Shadows for After Effects creates an accurate shadow for any object. The object can be defined using a stencil bitmap from a matte layer. The shadow is cast from a point source.
This plugin is meant for users who need to setup a 3D comp often to create shadows for text or chromakey assets. In order to cast a shadow, one must define a camera, and appropriate z-axis values for all assets. Shadows for After Effects does not require such a setup.
Also, conventional 3D software uses ray marching or blurs for casting shadows, and these shadows are either noisy or look fake.
Shadows Effect simulates a basic 3d setup with a sun, foreground and background. Define the foreground using the Matte Layer selection, and then use shadow controls to define the type of the shadow cast on the background layer.
Using this plugin, a faux 3D effect can be created with a cast shadow similar to ray tracing techniques.
To determine if Adobe After Effects users can benefit from using this plugin, you can ask the following questions:
- Do you use After Effects for a 3D shadow effect often?
- Do you want a quick and easy setup for a sun, a foreground and a background?
- Do you use After Effects on an underpowered laptop and wish certain basic 3D effects would work without a powerful GPU?
After Effects CS6 and Creative Cloud. Tested with CC 2017, CC 2018, CC 2019, 2020, 2021. macOS 10.12 and above or Windows 7 and above.
You can download the Win trial version. The Mac version will be released soon.
This effect works with 8-bpc, 16-bpc, and 32-bpc color. The optimal usage will require 32-bpc and full resolution. In 32-bpc color, After Effects does not clip the video and allows the user to view any out-of-range data.
The effect has 3 groups – Matte, Light and Shadow.
Shadows Effect Controls :-
Use Matte controls to isolate stencil bitmap.
Use Light controls to define the location, strength and where the light is cast.
Source – Selects the location of the point light source.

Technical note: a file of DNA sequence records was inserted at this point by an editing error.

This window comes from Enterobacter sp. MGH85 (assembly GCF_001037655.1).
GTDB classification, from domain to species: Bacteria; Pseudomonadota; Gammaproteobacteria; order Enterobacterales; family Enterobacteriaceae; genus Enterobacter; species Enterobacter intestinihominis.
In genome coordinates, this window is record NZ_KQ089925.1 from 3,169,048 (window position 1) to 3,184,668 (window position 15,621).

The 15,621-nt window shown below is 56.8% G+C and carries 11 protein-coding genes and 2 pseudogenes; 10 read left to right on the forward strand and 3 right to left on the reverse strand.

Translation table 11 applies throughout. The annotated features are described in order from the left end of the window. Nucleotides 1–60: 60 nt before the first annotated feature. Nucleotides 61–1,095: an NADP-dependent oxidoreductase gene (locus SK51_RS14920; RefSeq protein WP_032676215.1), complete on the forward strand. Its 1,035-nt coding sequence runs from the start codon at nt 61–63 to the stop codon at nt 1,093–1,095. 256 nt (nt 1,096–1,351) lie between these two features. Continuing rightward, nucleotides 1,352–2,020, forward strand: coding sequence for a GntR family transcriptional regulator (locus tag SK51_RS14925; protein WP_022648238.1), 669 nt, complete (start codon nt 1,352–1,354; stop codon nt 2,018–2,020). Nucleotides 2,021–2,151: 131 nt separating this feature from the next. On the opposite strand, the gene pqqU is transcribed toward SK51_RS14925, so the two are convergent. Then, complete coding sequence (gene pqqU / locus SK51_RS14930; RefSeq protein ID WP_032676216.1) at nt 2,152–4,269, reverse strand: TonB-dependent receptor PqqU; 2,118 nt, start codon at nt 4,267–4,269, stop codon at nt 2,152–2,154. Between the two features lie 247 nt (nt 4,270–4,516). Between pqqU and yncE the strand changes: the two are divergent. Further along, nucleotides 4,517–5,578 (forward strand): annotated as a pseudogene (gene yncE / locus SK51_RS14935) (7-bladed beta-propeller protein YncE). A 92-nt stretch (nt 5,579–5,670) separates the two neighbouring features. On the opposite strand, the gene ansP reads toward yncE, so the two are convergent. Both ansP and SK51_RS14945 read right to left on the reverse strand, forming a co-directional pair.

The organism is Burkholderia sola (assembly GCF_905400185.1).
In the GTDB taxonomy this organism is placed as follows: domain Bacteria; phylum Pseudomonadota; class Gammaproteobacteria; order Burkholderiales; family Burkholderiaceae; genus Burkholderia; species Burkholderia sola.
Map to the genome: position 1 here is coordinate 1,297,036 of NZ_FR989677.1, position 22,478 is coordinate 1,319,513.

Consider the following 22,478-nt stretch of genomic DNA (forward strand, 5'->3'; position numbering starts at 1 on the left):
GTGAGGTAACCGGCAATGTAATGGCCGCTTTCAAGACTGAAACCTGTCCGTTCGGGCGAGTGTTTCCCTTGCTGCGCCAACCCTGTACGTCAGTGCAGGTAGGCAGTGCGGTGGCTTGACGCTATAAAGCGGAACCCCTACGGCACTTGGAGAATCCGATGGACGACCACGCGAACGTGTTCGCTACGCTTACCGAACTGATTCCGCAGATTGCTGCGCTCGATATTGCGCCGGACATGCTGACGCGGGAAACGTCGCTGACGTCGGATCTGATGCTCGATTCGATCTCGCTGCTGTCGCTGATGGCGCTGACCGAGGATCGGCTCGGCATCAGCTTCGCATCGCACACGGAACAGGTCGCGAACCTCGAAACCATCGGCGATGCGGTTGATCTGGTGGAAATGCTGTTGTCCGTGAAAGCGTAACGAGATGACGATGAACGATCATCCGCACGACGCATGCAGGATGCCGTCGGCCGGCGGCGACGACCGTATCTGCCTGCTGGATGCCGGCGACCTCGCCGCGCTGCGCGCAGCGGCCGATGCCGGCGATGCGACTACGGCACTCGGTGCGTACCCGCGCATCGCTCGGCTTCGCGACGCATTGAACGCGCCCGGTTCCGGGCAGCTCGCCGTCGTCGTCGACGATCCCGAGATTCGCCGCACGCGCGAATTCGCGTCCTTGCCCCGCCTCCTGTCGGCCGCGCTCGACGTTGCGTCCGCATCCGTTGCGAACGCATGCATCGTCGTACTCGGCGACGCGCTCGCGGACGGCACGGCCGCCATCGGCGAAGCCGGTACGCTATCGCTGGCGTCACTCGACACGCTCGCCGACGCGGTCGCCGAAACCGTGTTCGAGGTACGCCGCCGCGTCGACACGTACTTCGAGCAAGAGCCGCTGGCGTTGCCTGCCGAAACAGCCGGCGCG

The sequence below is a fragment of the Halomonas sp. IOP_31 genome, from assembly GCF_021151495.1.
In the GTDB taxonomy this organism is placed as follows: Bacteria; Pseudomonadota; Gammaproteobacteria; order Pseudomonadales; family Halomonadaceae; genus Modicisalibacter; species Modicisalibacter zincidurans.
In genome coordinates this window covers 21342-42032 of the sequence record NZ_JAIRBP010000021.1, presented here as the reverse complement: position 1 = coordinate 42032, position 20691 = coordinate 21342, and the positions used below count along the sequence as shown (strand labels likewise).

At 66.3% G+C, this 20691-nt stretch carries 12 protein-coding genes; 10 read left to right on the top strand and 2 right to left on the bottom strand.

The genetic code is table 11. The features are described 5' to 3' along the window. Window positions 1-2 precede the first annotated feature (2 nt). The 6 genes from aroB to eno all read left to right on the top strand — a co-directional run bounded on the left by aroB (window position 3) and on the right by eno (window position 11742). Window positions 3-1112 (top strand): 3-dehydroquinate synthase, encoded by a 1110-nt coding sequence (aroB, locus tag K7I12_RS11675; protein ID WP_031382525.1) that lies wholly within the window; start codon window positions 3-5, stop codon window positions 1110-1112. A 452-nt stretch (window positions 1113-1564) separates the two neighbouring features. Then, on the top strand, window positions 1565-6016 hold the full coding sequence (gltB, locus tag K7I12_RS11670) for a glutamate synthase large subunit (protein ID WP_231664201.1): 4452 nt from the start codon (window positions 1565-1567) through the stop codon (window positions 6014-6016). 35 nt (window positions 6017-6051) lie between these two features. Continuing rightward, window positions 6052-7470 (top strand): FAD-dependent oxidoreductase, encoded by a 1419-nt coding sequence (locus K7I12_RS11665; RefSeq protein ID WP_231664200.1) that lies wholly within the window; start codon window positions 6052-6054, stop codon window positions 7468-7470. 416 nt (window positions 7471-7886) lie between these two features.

Intensity – Selects the intensity of the light source.
Region – Choose None, FG, BG, All. FG is the foreground and BG is the background. Here, the effect recognizes the matte layer as foreground and the regular view as background. Option – None – does not show any light from the source – only the shadow is seen. Options – FG, BG and All – will show the light cast onto the foreground, background and both respectively.
Falloff – Choose None, Linear and Inverse Square. Light intensity falls off with the inverse square of distance in real life. For graphics, linear falloff is more common. Options – None, Linear and Inverse Square – will show no falloff, linear falloff and inverse square falloff respectively.
Tint – Choose the color of the light.
Use Shadow controls to define the properties of the shadow cast by the light source using the matte layer-defined object.
Types – Solid or Decay. The solid shadow is an accurate shadow cast with a penumbra. Decay shadow reduces with distance from the object.
Field Range – Clamps from 0-100% of the glow.
Accuracy – In case of stair stepping artifacts near the object, you may select a higher number. This number is the power of 2 that we use to multiple 360 degrees to generate sub-degree level accuracy when casting a shadow.
Penumbra Factor – This number controls the thickness of the penumbra.
Penumbra Degrees – This is the value in degrees that the penumbra is calculated. TIP:- Use larger value here if you find penumbra is being cut off.
Opacity – Amount of glow to blend with the lower layer.
Tint – Color of shadow. If you change this to any other color, it functions as a custom spotlight.